Reforming The Political System
Kenya Presidential Election 2013: A Nation Prepared
Following the tragic post-electoral violence of 2007 and 2008, Kenya has made enormous strides in instituting political reforms that strengthen its institutions and its democracy. Kenya is today once again a nation on the rise. With another round of presidential elections less than a year away, the landscape approaching the next elections is very different than in years past. Passage of a new Constitution in August 2010 – and the political, judicial and parliamentary reforms it set in motion – paves the way for a peaceful, transparent and fair democratic process the next time Kenyans go to the polls.
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Establishing the Annan Agreement
After the disputed 2007 elections, former UN Secretary General Kofi Annan brokered the Kenyan National Dialogue and Reconciliation Agreement, commonly referred to as the Annan Agreement. The Annan Agreement created a Coalition Government which has worked hard to implement government reforms in each of the Agreement’s four areas.
Kenya is making Progress
Two years after the outbreak of political violence, the Coalition Government of Kenya, comprised of former political rivals, continues to work together to implement many of the agreed upon requirements. Recent criticisms for members of the international community have not taken into account the work that has been done to stop corruption and reinforce justice.
As Kofi Annan said in March 2009 to commemorate the first anniversary of the Accords -”the cessation of violence was a great achievement on the part of the Kenyan political leadership and the people of Kenya.”
Progress in Each Area of the Agreement
Stopping Violence and Restoring Fundamental Rights and Liberties
The Kenyan government was mandated to immediately end all incidents of political violence and restore the fundamental rights of all Kenyans by ensuring the freedom of expression. To restore stability the government:
- Stopped political violence and established peace in the areas where political violence occurred
- Established the Commission of Inquiry into Post-Election Violence (CIPEV) to specifically address the 2007/2008 post-election human rights violations
- Added police stations in areas that experienced heightened violence following the elections
- Drafted changes to the Constitution that grant greater autonomy of electronic and other media
Addressing the Humanitarian Crisis and Promoting National Healing and Reconciliation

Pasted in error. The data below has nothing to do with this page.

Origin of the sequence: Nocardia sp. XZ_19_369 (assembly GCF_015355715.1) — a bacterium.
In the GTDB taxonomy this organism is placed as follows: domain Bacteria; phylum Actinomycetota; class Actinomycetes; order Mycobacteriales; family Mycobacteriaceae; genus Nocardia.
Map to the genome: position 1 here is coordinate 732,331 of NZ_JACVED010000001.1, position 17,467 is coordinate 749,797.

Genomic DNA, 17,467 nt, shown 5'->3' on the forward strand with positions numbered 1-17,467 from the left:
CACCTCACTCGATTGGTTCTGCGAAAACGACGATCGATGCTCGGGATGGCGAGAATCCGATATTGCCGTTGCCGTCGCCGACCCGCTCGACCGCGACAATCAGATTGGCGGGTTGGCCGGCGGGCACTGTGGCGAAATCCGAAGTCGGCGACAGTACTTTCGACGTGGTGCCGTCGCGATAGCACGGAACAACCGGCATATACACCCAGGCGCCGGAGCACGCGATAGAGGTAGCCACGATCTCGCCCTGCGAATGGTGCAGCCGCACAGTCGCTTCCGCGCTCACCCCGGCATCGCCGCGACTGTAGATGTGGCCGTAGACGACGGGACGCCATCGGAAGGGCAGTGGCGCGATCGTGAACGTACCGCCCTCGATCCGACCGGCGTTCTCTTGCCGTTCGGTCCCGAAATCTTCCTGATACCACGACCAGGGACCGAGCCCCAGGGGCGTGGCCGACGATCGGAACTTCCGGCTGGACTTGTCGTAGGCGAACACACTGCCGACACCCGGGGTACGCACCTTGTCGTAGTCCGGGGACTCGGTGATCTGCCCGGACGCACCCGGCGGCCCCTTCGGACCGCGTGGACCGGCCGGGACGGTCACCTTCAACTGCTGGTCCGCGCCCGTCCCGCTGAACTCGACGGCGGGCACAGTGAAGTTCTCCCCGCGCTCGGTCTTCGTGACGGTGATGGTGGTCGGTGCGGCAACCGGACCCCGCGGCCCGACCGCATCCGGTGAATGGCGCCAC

As a result of the post-election violence, the Coalition Government focused on building public confidence in the government and promoting reconciliation by addressing the humanitarian crisis. On the path to reconciliation the government has:
- Resettled the internally displaced who were willing to return and established Peace and Reconciliation Committees
- Worked with NGOs and the Kenyan Red Cross to address the needs of internally displaced people through the cluster approach, which strengthens the coordination and response capacity by mobilizing clusters of humanitarian agencies to areas of need
- Proposed a bill to set-up a local tribunal to bring those responsible for instigating the post-election violence to justice. In addition to the private members bill proposed to Parliament, Kenyan leaders welcome the support of the ICC to arrest suspects for trial and the visit by lead prosecutor Luis Moreno-Ocampo
Resolving the Political Crisis
Changes to the 2007 Constitution were made to allow for political power-sharing and the creation of a Coalition Government. To foster a cohesive political atmosphere, the government has:
- Established the National Accord and Reconciliation Act that amended the constitution and created the Coalition Government with President Mwai Kibaki and Prime Minister Raila Odinga sharing leadership power
- Maintained united and improved relations between the President and Prime Minister who appear in public together and hold weekly consultations
- Launched the Strategic Plan to identify methods to alleviate inter-ministerial conflicts and strengthen the office of the prime minister
- Dissolved the Electoral Commission that oversaw the disputed elections and launched an Interim Independent Electoral Commission which is improving the electoral process and asking the U.S. for electronic voting systems to create greater transparency
- Addressed disagreements between the two respective parties and is working to establish a common reform agenda
Addressing Long-Standing Issues
The Kenyan principals took this opportunity to address deep-rooted issues in the hopes of creating a more secure and prosperous nation. The issues include constitutional, legal, land, poverty, corruption, inequality and employment reforms. In only two years the government has:
- Implemented police reforms, removing the Police Commissioner, Major General Hussein Ali and six other senior police officers that were in place during the post-election violence
- Established the Truth, Justice and Reconciliation Commission (TJRC) to identify the root causes and individuals responsible for the human rights violations that have occurred from 1963 to 2008
- Appointed the Commissioner and members of the National Cohesion and Integration Commission, of which five of the eight appointees are women. This commission also marks the first time Kenya will deal with ethnic issues
- Launched a National Economic Stimulus Program to boost economic recovery and improve food security
- Distributed capital to more than 57,075 youth enterprises through the Youth Enterprise Development Fund in the Rift Valley and Central Provinces.
- Worked with the Committee of Experts to draft a new Constitution, which the public supports
- Fortified the Kenya Anti-Corruption Commission with new commissioners and management to increase its efficacy in dealing with corruption at all levels